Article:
Monday, April 16, 2012

Piedmont NWR: Bulbous Bittercress (Cardamine bulbosa)

March 24th, 2012. We returned to the Piedmont NWR to check on plants we saw on March 10th and took the same route as on our last trip. We took Starr Road from GA-83 south on through the Oconee National Forest into the NWR. We drove through Tribble Fields to the bridge over Little Falling Creek and then north to Pond 2A. We returned the way we’d come and then took the first road on the right down to the Round Tree – Juliette Rd, drove east and then back into the NWR on the first road on the left. From there we drove north to the intersection with Sugar Hill Road, turned west and forded Stalking Head Creek. We then drove north and took the first road on the right to ford Stalking Head Creek again, east past a small pond and southeast to meet Sugar Hill Road again and then east to GA-11.

On our way up to Pond 2A, we stopped by a tributary to Little Falling Creek, thinking that we might be able to make our way to a large patch of Mayapple (Podophyllum peltatum) plants we’d seen on our previous visit. It turned out that they were on the other side of Little Falling Creek which had deeply eroded the landscape and would be very difficult, if not impossible, to cross at this point.

Since there were Atamasco lilies (Zephyranthes atamasco) flowering in the woods, we wandered around to see what else might be blooming in the area. We stumbled upon a damp, muddy area in which we found Virginia Springbeauty (Claytonia virginica) plants in bloom. And then we found some small white flowers that we’d never seen before.

Bulbous Bittercress (Cardamine bulbosa). The plants go almost unnoticed in the grass. If there hadn’t been so many in bloom, we might have missed them.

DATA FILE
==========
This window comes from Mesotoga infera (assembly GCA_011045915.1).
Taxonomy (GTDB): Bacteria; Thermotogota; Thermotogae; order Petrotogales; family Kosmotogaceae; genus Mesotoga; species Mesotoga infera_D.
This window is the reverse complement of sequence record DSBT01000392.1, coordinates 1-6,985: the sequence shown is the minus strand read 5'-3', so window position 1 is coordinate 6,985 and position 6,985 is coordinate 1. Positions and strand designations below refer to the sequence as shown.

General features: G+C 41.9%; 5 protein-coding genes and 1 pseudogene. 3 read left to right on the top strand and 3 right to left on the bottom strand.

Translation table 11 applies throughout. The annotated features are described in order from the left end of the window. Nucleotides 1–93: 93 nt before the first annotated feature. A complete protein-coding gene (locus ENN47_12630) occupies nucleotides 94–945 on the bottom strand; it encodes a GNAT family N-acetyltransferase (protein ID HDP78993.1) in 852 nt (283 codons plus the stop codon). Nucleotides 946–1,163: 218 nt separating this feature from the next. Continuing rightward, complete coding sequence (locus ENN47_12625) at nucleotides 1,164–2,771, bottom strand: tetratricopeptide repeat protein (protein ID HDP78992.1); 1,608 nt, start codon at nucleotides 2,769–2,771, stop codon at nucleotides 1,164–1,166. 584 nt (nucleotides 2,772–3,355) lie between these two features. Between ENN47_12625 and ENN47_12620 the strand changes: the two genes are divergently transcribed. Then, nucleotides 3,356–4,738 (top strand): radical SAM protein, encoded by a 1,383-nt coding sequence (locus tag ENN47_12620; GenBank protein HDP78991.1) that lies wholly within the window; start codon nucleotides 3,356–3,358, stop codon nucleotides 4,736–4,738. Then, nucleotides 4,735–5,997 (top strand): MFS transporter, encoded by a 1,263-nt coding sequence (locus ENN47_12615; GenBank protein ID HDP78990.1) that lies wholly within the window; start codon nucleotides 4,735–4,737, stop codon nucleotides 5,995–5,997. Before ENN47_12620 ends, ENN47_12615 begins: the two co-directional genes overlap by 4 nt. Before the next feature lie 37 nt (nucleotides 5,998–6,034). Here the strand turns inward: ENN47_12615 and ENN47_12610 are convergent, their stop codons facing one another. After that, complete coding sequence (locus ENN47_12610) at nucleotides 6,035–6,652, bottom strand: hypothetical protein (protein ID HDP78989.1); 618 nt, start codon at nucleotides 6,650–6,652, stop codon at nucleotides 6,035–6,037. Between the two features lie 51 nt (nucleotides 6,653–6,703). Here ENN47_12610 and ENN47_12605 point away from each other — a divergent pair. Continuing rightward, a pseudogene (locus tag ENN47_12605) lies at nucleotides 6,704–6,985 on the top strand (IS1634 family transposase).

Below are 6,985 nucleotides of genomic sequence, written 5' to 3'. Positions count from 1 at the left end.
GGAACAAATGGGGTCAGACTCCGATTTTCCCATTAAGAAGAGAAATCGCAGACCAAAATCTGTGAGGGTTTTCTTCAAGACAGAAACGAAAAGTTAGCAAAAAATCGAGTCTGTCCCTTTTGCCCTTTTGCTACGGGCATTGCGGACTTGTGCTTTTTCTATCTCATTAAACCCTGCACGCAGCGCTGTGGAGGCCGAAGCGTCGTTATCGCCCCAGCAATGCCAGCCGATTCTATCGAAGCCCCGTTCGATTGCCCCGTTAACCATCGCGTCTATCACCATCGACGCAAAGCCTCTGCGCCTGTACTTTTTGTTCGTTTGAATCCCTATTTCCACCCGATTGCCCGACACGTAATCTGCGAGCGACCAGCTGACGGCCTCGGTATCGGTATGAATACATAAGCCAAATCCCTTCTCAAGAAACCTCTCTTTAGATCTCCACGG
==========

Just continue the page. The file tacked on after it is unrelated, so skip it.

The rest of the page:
A slightly closer view.

An individual plant.

Close ups of the blooms.

A closeup of the calyx

The leaves.

Cardamine bulbosa
(Bulbous Bittercress) is native to the United States and grows throughout the eastern United States and Canada. In Georgia, it has been documented in only 8 counties in the western half of the state; it hasn’t been documented in Jones County.

Click on an image to view a larger image

Identification resources:

- Southeastern Flora: Cardamine bulbosa (Bulb Bittercress)

- Name that Plant: Cardamine bulbosa (Bulbous Bittercress, Spring Cress)

- Missouri Plants: Cardamine bulbosa


- University of North Carolina Herbarium: Cardamine bulbosa

- USDA Plants Database: Cardamine bulbosa (Bulbous Bittercress)

Related Posts
- Piedmont National Wildlife Refuge: Atamasco Lily (Zephyranthes atamasco)

- Jasper County, Georgia: Red-banded Hairstreak (Calycopis cecrops)

- Jasper County, Georgia: New Life – Bracken Fern (Pteridium aquilinum) & Green-and-gold (Chrysogonum virginianum)

- Piedmont NWR: Flowering Dogwoods (Cornus florida)

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